As it turned out, that little gaffe was actually the best possible symbol for our marriage, inauspicious and embarrassing though it was: If it’s not working out the way you hoped, JUST FAKE IT. Every little detail isn’t important. There are plenty of other candles, so just keep the show moving. The guests were cheerful and hungry, the music played, we had some cake and then zipped away for our little honeymoon.

The next morning, we attended Sunday Mass in a little church we’d never been to before. Nobody knew our names, or that we had been husband and wife for less than 24 hours. I don’t know why, but the priest went straight over to us and asked if we’d like to bring up the gifts.

And this second sacrament in that quiet, sunny church was the simple, grace-filled moment that we had missed at our actual wedding. We brought up the bread and wine together and went back to our seats, full of joy, ready to begin our strange and wonderful journey toward unity.

New couples, listen to me: If your candle goes out, all is not lost. Unity is a long, long lesson that takes practice, patience, and most of all TIME. It doesn’t happen in a moment. Sometimes, it’s okay to fake it. A moment’s symbolism is nothing compared to what’s in your heart. You are the ministers of the sacrament—not just at the wedding, but every day of your married life.

 

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  • Eileen

    Happy Anniversary!

  • I wrote a response…sort of- http://remnantofremnant.blogspot.com/2015/10/what-is-christian-marriage-it-isnt-all.html …but we all can’t be a writer like S Fisher!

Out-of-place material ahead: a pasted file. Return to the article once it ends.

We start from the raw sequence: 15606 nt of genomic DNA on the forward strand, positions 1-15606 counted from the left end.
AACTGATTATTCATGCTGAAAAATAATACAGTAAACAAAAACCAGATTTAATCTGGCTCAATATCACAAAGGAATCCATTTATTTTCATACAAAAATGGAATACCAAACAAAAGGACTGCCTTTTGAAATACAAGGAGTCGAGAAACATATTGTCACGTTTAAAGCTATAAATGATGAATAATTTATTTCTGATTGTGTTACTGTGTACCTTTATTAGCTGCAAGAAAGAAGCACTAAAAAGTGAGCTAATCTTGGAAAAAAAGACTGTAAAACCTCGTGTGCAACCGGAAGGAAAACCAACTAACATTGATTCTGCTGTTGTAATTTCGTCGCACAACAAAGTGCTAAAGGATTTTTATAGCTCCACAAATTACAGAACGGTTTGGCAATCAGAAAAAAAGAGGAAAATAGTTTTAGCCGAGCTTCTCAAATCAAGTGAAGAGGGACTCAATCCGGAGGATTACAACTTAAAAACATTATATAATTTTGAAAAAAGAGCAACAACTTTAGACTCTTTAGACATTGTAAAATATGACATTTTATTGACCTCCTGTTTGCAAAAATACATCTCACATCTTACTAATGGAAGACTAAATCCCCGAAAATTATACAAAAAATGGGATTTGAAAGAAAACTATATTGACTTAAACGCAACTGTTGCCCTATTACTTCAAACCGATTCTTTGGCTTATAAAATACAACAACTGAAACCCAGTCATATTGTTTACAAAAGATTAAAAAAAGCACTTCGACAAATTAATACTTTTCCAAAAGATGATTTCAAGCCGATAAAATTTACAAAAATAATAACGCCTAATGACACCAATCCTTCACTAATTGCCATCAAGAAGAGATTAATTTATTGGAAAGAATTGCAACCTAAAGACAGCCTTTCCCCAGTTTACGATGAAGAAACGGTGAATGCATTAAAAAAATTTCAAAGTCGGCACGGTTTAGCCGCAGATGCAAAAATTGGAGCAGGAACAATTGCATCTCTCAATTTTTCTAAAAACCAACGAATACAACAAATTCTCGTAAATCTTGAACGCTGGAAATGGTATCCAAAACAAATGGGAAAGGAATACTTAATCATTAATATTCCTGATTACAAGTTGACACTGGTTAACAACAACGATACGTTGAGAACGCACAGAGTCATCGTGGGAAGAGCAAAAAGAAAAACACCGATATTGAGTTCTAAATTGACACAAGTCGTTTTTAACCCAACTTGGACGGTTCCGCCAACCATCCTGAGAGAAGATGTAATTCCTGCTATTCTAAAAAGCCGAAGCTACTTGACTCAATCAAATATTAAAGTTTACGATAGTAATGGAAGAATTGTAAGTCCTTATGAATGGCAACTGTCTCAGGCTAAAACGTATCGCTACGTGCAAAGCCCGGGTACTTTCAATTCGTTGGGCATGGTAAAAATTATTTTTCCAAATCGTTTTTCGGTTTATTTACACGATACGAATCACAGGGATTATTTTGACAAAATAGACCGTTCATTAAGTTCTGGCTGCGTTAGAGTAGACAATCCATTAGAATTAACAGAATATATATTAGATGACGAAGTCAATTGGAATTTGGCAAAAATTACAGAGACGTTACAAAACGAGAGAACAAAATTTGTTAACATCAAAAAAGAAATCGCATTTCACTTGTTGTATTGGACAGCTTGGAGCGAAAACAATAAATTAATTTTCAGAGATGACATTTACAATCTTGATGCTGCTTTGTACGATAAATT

• Lesterlynn

    I love this post. My fiance and I met with our priest last week to begin marriage prep. We’re both in our late 30’s, never been married before, and over the moon for each other. I hope he and I have many happy years together. Happy anniversary to you and Damien.

  • Anna

    One of the reasons I did not want the priest who was my boss at the time to celebrate my wedding Mass was that he consistently referred to the man in such situations as “bozo.” He always asked about the bozo I was engaged to, and at a Mass where a couple renewed their vows for their 50th anniversary, he asked, verbatim, “Do you renew your vows to her?” [I do] “What about you, do you still want to be married to this bozo?” So… it could have been worse than Simminy?

    • Maggie Goff

      LOL

  • Maggie Goff

    Happy Anniversary to you both!

  • Rosemary

    Happy Anniversary Simcha!!! Why doesn’t your husband post on his blog anymore?

    I hope this is not annoying but I had sent you a mail – regarding your post on Post-Cana. Did you get it?

  • antigon

    Still quite moving that post, Mrs. F. Buon anniversario, to your & your man.

  • Suburbanbanshee

    Actually, that USCCB piece is inaccurate to previous Catholic rites (like the Sarum Rite, or the Mozarabic stuff). Anglican/Episcopal weddings have that stuff because medieval Catholic English weddings had that stuff.

    (Although strictly speaking, it wasn’t about the wedding and Sacrament, but rather about the public legal betrothal. You needed your family and your dad to publicly, civicly verify that they were okey-doke with the betrothal, because otherwise it was blood on the floor, in most Germanic-Frankish-Visigothic cultures. The rings or knives or bags of gold were part of your brideprice and/or dowry, and the exchange established you as legally equals in the marriage, because you were both bringing moolah to it. And so forth. There were some connections to Roman customs of arrhae too, but it gets complicated.)

  • Suburbanbanshee

    Here’s a page with a good English translation of the Sarum Catholic wedding ceremony. You may note that they do ask the congregation if anybody knows anything. So that’s another archaic and no longer used thing, but not an un-Catholic thing.